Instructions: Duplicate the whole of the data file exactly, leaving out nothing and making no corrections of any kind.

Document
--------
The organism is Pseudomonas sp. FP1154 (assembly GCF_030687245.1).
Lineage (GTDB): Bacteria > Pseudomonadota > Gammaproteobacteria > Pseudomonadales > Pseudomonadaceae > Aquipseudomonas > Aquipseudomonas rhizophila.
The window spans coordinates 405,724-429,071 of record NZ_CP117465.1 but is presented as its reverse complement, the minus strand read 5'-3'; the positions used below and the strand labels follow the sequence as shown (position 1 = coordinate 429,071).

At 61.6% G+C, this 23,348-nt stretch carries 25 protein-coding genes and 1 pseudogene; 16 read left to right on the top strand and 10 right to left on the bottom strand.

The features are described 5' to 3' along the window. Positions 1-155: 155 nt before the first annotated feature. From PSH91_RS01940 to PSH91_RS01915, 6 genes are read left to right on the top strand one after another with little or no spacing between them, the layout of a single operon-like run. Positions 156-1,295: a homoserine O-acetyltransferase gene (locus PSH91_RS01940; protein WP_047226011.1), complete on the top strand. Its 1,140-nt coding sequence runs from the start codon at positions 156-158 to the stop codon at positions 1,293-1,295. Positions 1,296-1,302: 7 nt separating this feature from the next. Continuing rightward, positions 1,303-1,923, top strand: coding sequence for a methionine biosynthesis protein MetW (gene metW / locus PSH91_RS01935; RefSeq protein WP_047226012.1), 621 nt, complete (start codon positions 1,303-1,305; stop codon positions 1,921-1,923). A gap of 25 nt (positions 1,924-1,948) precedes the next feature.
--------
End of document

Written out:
The organism is Pseudomonas sp. FP1154 (assembly GCF_030687245.1).
Lineage (GTDB): Bacteria > Pseudomonadota > Gammaproteobacteria > Pseudomonadales > Pseudomonadaceae > Aquipseudomonas > Aquipseudomonas rhizophila.
The window spans coordinates 405,724-429,071 of record NZ_CP117465.1 but is presented as its reverse complement, the minus strand read 5'-3'; the positions used below and the strand labels follow the sequence as shown (position 1 = coordinate 429,071).

At 61.6% G+C, this 23,348-nt stretch carries 25 protein-coding genes and 1 pseudogene; 16 read left to right on the top strand and 10 right to left on the bottom strand.

The features are described 5' to 3' along the window. Positions 1-155: 155 nt before the first annotated feature. From PSH91_RS01940 to PSH91_RS01915, 6 genes are read left to right on the top strand one after another with little or no spacing between them, the layout of a single operon-like run. Positions 156-1,295: a homoserine O-acetyltransferase gene (locus PSH91_RS01940; protein WP_047226011.1), complete on the top strand. Its 1,140-nt coding sequence runs from the start codon at positions 156-158 to the stop codon at positions 1,293-1,295. Positions 1,296-1,302: 7 nt separating this feature from the next. Continuing rightward, positions 1,303-1,923, top strand: coding sequence for a methionine biosynthesis protein MetW (gene metW / locus PSH91_RS01935; RefSeq protein WP_047226012.1), 621 nt, complete (start codon positions 1,303-1,305; stop codon positions 1,921-1,923). A gap of 25 nt (positions 1,924-1,948) precedes the next feature.